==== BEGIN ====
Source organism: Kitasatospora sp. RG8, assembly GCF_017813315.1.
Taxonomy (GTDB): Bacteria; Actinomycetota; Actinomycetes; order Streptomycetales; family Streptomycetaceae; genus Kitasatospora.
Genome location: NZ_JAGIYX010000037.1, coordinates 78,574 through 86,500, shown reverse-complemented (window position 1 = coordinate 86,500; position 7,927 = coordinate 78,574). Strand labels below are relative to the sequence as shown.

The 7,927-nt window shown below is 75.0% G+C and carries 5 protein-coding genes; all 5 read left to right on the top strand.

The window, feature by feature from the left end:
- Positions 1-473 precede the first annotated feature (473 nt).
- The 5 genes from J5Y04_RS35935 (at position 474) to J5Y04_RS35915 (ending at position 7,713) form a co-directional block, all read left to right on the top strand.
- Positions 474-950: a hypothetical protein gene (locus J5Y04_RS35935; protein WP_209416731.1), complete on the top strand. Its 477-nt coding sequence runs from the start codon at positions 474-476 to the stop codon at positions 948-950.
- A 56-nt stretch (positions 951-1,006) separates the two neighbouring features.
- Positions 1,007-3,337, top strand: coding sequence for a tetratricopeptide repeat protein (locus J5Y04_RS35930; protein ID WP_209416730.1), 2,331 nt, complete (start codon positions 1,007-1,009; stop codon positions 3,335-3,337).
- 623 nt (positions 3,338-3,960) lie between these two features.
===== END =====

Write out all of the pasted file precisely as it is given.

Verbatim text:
Source organism: Kitasatospora sp. RG8, assembly GCF_017813315.1.
Taxonomy (GTDB): Bacteria; Actinomycetota; Actinomycetes; order Streptomycetales; family Streptomycetaceae; genus Kitasatospora.
Genome location: NZ_JAGIYX010000037.1, coordinates 78,574 through 86,500, shown reverse-complemented (window position 1 = coordinate 86,500; position 7,927 = coordinate 78,574). Strand labels below are relative to the sequence as shown.

The 7,927-nt window shown below is 75.0% G+C and carries 5 protein-coding genes; all 5 read left to right on the top strand.

The window, feature by feature from the left end:
- Positions 1-473 precede the first annotated feature (473 nt).
- The 5 genes from J5Y04_RS35935 (at position 474) to J5Y04_RS35915 (ending at position 7,713) form a co-directional block, all read left to right on the top strand.
- Positions 474-950: a hypothetical protein gene (locus J5Y04_RS35935; protein WP_209416731.1), complete on the top strand. Its 477-nt coding sequence runs from the start codon at positions 474-476 to the stop codon at positions 948-950.
- A 56-nt stretch (positions 951-1,006) separates the two neighbouring features.
- Positions 1,007-3,337, top strand: coding sequence for a tetratricopeptide repeat protein (locus J5Y04_RS35930; protein ID WP_209416730.1), 2,331 nt, complete (start codon positions 1,007-1,009; stop codon positions 3,335-3,337).
- 623 nt (positions 3,338-3,960) lie between these two features.